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My Pet World: Training your dog to relax and not bark at guests

Tribune Content Agency 11/30/2022 Cathy M. Rosenthal, Tribune Content Agency
A young pup's lack of exposure to people can impact her comfort level around people later on, writes Cathy M. Rosenthal. © TNS A young pup's lack of exposure to people can impact her comfort level around people later on, writes Cathy M. Rosenthal.

Dear Cathy,

Our one-year-old female Husky mix was adopted during the height of the pandemic and was not exposed to many people outside of our immediate family. For the last eight months, she has been barking incessantly at anyone who comes into our home, especially men. Her barking will stop while the visitor sits quietly, but once they speak or get up, the barking starts again.

Lately, she has backed away from the visitor, even going upstairs, while barking, indicating she is experiencing some anxiety. There have been times when one of us holds her near the visitor, and the barking will stop, but only while she's being held. I recognize that this is also a sign of anxiety.

We've tried having her meet new people at a neutral location, but the peace this provides ends once they enter our property. And, this is not always possible to do, especially with repair people. What can we do to help her feel secure around strangers and stop the barking?

— Lisa, East Meadow, New York

Dear Lisa,

You’re observant to notice your dog’s barking is anxiety-related. Backing away from visitors does signal that a dog is unsure of a situation. A young pup's lack of exposure to people can impact her comfort level around people later on.

The more you expose a puppy to people, the more comfortable she will be around people. But exposure at any age can help build more confidence in a dog. So please, continue taking her to neutral locations to meet your friends.

Next, begin basic obedience training. The more you train her, the more confidence she will gain, which can help an anxious dog. In addition to the regular basic obedience commands, teach her two additional skills. The first is to train her to relax. You do that by saying "relax" when your dog is clearly very relaxed, using a clicker or saying her marker word (i.e., bingo, awesome) to mark the correct behavior, and then giving her a treat.

Looking relaxed generally means they are laying on one hip. If a dog is simply down on all fours, they can easily pop up from this position, which means they aren’t in a relaxed state. Look for those relaxed states and reward your dog over and over for it. Then use that command around your company.

Second, teach your husky to "leave it." Leave-it training is often associated with food or toys. But asking your dog to "leave it" with people or animals is helpful too. Follow the steps above to train her to leave food and toys when asked. Then train her to "leave it" as she approached someone in those neutral locations, you mentioned.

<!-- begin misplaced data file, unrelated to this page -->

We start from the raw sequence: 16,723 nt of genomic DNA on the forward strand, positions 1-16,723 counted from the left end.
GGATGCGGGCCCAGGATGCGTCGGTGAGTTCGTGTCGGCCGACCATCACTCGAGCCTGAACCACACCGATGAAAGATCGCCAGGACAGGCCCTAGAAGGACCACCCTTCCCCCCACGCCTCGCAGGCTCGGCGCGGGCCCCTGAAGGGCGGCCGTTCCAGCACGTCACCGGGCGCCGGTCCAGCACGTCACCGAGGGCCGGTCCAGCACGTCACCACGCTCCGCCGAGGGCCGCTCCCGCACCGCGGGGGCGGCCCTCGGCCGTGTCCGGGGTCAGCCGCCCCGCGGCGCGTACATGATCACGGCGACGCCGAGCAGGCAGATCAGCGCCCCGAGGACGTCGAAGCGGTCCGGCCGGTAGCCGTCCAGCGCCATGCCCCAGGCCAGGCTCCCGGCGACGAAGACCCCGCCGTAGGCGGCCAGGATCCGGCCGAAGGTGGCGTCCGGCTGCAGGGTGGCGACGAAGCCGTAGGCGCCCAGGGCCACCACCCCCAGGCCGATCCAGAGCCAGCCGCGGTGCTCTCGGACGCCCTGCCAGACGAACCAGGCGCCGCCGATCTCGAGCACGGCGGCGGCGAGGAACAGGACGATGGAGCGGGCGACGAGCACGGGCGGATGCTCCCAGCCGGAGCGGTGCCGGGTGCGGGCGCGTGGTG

A good recall (coming when called) is important as well, especially when your dog is off-leash. Follow up by saying “thanks, I got this," to let your dog know you don't need her help or protection. Then position yourself between your dog and your guest. Never let your dog be between you and your guests as this positioning often triggers their protective nature and contributes to their anxiety and barking. If needed, keep her on a leash, and make sure she stands or sits behind you when guests are around. If she knows you “got this,” she will be more likely to relax.

Cathy M. Rosenthal © Provided by Tribune Content Agency Cathy M. Rosenthal

Finally, provide a pheromone collar or pheromone plug-ins for the home, or give her some of the over-the-counter hemp anxiety chews to ease some of the anxiety, especially during training. A relaxed dog is much easier to train than a tense and anxious one.

Be patient. It may take a few weeks or even months to change this behavior.

Dear Cathy,

I read your column in the Wisconsin State Journal about the man with feral cats. I appreciated all of your ideas regarding them, but was disappointed that you did not mention "TNR" programs (spaying/neutering) and barn cat programs, especially given the damage they do due to small animals, especially migratory birds.

— Janet, Madison, Wisconsin

Dear Janet,

I don't think the letter writer complaining about feral cats around his pool will likely trap them for their TNR (trap-neuter-return) surgeries and return them to the neighborhood to care for them for the remainder of their lives. But, if there is a barn cat program in his area, he can inquire as to whether he can trap the cats and bring them to the organization operating the program. If there is no such program, then TNR is the best option for managing feral cat populations in a neighborhood.

Thanks for writing.

(Cathy M. Rosenthal is a longtime animal advocate, author, columnist and pet expert who has more than 25 years in the animal welfare field. Send your pet questions, stories and tips to cathy@petpundit.com. Please include your name, city, and state. You can follow her @cathymrosenthal.)

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